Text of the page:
Definition & Overview

In the past, the only way infertile couples were able to have a child of their own was through adoption or surrogacy. With advances in medical technologies, such as different assisted reproductive technology (ART) techniques, the chances of having a child of their own flesh and blood has greatly improved.

ART refers to a group of medical techniques designed to induce pregnancy. The procedures are primarily for couples who have problems with their reproduction systems, but women without partners who would also like to conceive a child can also benefit from the said techniques.

Among the most popular methods of ART is in vitro fertilization or IVF. This involves surgically removing a female egg (oocyte) from the ovary and fertilizing it in a laboratory environment. IVF was first introduced in 1978. At that time, only women with blocked fallopian tubes were considered as good candidates for the procedure. However, improvements in technology and processes have enabled doctors to perform such procedure on women with other infertility problems as well.

Other methods of ART include intrauterine insemination (IUI) and third party-assisted ART. IUI is ideal for cases wherein the male partner has problems, such as a low sperm count, ejaculation problems, or cannot get or maintain an erection. The procedure is also recommended for women who have cervix defects or who prefer to conceive without a male partner.

Meanwhile, third party-assisted ART is recommended for couples who cannot produce a healthy egg or sperm. In such cases, sperm or egg is obtained from a donor.

Who should undergo and expected results

In vitro fertilization and other forms of ART are usually recommended for women who have reproductive problems. However, none of the procedures can guarantee positive results.

The success of any assisted reproductive technique relies heavily on several factors, such as age, the cause of infertility, the clinic performing the procedure, the type of ART, and the quality of egg and sperm. In the United States, the Centers for Disease Control and Prevention (CDC) estimates that the success rate is only 39% for women under the age of 35. This percentage decreases as women get older.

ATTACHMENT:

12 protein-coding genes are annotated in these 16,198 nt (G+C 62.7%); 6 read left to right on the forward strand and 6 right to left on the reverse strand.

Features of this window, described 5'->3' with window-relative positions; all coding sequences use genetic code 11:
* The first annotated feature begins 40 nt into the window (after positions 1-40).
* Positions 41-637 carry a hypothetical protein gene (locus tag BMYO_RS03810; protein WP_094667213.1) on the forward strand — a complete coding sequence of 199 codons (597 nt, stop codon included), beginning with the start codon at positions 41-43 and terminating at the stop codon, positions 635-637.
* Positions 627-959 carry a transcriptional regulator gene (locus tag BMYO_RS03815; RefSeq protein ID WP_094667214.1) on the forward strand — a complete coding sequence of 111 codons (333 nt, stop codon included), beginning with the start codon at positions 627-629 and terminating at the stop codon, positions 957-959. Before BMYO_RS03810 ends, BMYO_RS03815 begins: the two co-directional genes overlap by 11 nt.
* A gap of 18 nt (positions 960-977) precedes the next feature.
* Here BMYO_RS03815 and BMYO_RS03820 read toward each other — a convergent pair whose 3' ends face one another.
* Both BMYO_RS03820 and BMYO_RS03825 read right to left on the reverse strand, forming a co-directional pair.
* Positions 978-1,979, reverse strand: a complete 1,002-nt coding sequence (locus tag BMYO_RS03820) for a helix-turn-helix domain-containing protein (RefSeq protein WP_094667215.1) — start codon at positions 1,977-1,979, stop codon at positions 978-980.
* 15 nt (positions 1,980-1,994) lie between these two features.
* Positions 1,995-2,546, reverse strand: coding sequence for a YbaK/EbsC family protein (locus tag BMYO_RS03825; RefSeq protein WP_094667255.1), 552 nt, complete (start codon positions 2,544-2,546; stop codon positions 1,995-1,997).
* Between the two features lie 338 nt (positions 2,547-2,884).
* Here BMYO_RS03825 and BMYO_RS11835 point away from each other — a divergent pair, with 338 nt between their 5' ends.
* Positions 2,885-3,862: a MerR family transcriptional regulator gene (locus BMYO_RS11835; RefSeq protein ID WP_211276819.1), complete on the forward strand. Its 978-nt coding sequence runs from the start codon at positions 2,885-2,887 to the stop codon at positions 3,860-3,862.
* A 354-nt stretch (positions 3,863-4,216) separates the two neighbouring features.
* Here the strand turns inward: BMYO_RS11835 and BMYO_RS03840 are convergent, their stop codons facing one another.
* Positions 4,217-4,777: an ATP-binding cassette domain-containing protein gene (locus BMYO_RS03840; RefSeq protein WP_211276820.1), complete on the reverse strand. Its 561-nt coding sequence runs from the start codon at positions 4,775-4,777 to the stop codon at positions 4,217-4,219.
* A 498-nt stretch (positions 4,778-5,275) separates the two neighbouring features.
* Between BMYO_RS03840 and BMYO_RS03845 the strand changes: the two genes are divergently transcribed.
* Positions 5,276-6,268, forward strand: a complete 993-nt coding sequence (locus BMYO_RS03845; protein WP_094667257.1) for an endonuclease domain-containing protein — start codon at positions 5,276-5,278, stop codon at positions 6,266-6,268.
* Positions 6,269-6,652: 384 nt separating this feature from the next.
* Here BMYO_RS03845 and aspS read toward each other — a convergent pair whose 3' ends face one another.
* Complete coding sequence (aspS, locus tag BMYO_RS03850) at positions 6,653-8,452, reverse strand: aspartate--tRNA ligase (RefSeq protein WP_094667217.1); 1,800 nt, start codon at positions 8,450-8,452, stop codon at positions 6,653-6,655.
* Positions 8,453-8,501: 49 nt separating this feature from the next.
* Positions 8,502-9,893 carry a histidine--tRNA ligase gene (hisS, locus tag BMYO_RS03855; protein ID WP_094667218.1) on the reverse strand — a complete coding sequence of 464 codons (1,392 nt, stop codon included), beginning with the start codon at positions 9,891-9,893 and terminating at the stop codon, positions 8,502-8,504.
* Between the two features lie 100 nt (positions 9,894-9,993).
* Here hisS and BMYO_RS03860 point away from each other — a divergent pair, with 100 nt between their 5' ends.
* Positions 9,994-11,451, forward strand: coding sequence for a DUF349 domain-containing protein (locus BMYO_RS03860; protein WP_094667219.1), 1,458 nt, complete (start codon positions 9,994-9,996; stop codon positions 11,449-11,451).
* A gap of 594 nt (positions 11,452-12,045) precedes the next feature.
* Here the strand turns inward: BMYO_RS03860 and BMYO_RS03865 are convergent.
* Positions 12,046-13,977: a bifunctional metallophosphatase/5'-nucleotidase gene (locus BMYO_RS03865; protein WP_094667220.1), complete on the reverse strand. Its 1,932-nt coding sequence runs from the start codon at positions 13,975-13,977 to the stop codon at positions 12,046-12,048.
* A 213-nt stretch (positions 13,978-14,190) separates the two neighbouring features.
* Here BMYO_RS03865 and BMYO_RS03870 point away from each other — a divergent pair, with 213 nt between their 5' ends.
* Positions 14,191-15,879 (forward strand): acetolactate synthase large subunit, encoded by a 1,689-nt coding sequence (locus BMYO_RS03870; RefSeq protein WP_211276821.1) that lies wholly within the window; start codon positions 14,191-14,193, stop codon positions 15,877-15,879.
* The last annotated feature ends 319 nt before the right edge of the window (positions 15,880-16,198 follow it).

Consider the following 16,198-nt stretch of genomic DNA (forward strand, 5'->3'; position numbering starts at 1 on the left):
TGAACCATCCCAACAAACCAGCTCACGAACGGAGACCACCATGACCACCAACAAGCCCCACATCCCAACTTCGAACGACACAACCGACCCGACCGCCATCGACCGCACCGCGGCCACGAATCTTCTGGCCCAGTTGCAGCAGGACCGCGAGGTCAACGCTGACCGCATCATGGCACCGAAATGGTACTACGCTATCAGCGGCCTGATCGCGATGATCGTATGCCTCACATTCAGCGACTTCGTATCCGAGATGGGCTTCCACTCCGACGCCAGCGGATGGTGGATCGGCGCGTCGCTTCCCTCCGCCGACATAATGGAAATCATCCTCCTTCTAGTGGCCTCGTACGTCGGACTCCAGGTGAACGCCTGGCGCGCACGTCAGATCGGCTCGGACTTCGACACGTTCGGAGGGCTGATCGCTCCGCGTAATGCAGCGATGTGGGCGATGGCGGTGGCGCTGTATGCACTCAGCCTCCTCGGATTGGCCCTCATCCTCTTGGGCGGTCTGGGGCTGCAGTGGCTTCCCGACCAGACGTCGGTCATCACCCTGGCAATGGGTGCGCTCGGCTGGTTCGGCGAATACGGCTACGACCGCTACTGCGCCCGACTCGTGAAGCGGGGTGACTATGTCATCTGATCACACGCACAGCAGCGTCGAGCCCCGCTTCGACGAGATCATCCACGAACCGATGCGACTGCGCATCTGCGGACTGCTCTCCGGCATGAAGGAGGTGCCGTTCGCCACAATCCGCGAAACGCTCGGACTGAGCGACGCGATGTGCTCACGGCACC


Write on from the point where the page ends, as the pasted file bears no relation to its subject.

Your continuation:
Aside from having a relatively low success rate, ART procedures tend to be expensive. Nevertheless, these procedures have helped countless women all over the world conceive children of their own.

How the procedure works

Prior to any form of ART, candidates will undergo an infertility test to determine the exact problem and the form of treatment that will deliver the highest percentage of success.

Infertility testing includes several different procedures, such as an examination of the uterine cavity via a sonohysterogram or hysterosalpingogram. Blood tests and semen analysis will also be performed. Any abnormalities of the uterus that are revealed during the tests will need to be corrected prior to performing any form of ART.

An IVF procedure will typically involve the following steps:

  • The first step is to stimulate the ovary or to induce ovulation. This is achieved through medications that are injected for one or two weeks. The clinic will monitor the development of the eggs closely, and once they mature, the process will move to step two.